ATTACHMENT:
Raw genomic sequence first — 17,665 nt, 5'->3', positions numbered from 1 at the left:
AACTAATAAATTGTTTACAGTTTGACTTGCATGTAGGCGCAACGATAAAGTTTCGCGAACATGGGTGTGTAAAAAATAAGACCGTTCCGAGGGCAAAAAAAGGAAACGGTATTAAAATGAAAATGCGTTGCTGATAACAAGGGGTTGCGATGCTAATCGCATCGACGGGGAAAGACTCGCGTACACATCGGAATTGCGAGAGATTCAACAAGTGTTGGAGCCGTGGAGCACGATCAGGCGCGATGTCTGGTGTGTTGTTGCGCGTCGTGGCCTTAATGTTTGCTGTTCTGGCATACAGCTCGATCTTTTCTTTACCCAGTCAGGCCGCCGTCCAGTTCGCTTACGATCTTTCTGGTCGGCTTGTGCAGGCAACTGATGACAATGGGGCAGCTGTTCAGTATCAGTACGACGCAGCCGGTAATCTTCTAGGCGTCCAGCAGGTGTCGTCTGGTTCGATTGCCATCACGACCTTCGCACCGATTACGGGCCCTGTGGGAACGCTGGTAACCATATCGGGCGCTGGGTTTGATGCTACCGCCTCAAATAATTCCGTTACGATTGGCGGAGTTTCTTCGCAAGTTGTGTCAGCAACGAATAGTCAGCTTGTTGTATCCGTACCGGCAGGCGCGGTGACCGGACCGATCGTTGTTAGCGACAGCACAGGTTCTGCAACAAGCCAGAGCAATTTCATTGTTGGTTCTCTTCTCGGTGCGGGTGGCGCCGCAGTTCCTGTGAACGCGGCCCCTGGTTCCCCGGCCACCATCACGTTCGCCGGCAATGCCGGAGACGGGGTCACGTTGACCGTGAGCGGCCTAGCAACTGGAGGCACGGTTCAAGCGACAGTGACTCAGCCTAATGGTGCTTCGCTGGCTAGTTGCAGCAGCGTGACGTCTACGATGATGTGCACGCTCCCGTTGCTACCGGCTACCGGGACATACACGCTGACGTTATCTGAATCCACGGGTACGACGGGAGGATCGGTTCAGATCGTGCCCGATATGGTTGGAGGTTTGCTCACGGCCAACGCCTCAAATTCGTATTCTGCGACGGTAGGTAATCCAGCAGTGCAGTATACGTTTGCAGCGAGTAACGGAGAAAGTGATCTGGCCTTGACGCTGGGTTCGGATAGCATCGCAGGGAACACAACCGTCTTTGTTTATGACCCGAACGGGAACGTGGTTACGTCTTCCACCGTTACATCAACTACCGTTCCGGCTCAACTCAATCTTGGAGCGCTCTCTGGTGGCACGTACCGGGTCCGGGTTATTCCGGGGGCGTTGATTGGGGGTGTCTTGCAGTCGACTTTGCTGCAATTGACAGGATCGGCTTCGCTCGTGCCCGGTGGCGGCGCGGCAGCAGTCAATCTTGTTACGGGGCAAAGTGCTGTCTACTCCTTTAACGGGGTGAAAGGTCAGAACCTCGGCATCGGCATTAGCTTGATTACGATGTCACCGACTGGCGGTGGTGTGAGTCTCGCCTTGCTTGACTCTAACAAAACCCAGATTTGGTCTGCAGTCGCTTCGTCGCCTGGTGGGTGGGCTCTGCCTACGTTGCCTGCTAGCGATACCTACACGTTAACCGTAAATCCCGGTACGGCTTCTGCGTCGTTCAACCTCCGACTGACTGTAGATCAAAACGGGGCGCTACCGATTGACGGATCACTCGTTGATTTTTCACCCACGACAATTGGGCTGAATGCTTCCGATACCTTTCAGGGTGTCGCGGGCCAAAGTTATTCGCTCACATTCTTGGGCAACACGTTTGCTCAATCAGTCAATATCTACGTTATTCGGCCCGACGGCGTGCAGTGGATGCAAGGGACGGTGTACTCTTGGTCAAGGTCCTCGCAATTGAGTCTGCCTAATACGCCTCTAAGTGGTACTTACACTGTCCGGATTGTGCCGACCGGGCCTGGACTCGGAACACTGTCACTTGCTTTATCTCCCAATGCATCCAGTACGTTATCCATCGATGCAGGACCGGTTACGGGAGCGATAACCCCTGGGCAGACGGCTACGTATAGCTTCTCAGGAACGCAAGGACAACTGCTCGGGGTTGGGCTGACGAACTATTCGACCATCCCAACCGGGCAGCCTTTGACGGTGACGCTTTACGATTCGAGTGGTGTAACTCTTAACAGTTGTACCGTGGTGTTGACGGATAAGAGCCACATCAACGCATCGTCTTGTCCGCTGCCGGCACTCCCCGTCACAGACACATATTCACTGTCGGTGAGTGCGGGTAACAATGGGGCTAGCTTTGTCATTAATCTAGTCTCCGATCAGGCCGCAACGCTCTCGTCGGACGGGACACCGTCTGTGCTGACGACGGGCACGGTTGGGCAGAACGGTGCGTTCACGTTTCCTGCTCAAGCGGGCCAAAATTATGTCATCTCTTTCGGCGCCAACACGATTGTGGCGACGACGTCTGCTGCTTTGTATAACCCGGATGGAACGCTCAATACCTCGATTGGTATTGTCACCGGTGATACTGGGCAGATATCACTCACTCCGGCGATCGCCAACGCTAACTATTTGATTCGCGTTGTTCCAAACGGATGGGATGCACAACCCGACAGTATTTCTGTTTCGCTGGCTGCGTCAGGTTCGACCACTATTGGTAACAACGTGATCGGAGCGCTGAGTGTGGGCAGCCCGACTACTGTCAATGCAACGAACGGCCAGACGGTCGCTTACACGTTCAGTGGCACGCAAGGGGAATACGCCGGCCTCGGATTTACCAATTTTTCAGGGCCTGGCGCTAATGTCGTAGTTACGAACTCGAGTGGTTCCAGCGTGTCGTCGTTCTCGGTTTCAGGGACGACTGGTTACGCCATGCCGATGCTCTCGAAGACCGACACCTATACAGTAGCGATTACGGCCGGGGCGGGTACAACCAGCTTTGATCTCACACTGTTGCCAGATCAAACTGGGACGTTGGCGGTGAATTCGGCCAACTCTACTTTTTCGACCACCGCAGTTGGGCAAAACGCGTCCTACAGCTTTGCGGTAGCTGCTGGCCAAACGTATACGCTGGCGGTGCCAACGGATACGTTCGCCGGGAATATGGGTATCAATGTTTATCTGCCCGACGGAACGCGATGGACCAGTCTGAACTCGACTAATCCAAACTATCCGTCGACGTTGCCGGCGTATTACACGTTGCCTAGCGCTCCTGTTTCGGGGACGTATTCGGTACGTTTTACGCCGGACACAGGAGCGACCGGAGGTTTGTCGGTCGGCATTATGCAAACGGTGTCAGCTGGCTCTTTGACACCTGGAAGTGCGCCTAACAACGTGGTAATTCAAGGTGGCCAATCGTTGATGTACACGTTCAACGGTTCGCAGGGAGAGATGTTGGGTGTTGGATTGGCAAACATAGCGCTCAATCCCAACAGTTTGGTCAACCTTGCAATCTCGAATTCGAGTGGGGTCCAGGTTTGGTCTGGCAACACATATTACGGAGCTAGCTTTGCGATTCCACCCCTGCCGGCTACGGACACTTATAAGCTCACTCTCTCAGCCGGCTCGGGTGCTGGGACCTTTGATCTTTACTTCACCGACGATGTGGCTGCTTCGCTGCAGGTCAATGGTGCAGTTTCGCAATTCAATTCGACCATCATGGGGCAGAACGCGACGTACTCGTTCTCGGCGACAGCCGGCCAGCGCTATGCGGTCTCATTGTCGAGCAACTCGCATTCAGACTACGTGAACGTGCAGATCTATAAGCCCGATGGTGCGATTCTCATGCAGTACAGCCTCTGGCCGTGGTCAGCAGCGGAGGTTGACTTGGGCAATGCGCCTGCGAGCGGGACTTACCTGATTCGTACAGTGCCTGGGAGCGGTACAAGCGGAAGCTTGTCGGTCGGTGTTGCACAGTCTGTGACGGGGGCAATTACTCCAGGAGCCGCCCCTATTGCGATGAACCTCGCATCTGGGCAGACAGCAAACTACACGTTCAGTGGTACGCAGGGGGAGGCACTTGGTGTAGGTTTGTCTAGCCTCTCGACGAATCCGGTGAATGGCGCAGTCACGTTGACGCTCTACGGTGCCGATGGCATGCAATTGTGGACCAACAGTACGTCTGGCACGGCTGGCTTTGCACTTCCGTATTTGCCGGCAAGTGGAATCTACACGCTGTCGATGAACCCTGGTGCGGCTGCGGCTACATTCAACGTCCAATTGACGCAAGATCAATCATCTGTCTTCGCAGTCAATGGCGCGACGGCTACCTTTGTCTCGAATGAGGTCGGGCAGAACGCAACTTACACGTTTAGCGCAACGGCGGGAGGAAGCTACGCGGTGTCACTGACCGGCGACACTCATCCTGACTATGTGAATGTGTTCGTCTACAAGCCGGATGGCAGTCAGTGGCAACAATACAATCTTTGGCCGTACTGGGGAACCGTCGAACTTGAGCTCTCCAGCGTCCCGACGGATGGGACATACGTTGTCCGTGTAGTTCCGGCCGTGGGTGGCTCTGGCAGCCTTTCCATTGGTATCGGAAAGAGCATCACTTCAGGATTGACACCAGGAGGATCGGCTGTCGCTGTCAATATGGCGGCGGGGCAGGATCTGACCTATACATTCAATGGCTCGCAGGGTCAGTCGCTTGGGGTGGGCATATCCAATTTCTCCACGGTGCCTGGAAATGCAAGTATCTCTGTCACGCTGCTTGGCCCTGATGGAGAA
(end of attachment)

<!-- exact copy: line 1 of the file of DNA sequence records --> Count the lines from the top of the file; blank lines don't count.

Raw genomic sequence first — 17,665 nt, 5'->3', positions numbered from 1 at the left: